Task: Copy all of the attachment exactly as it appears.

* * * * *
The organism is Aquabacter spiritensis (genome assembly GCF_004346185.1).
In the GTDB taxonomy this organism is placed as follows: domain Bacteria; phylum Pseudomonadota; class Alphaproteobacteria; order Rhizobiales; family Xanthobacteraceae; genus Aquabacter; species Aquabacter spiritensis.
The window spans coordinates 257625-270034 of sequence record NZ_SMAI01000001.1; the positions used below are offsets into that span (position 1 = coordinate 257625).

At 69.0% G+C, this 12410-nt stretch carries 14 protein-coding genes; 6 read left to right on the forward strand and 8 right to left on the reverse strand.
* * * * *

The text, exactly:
The organism is Aquabacter spiritensis (genome assembly GCF_004346185.1).
In the GTDB taxonomy this organism is placed as follows: domain Bacteria; phylum Pseudomonadota; class Alphaproteobacteria; order Rhizobiales; family Xanthobacteraceae; genus Aquabacter; species Aquabacter spiritensis.
The window spans coordinates 257625-270034 of sequence record NZ_SMAI01000001.1; the positions used below are offsets into that span (position 1 = coordinate 257625).

At 69.0% G+C, this 12410-nt stretch carries 14 protein-coding genes; 6 read left to right on the forward strand and 8 right to left on the reverse strand.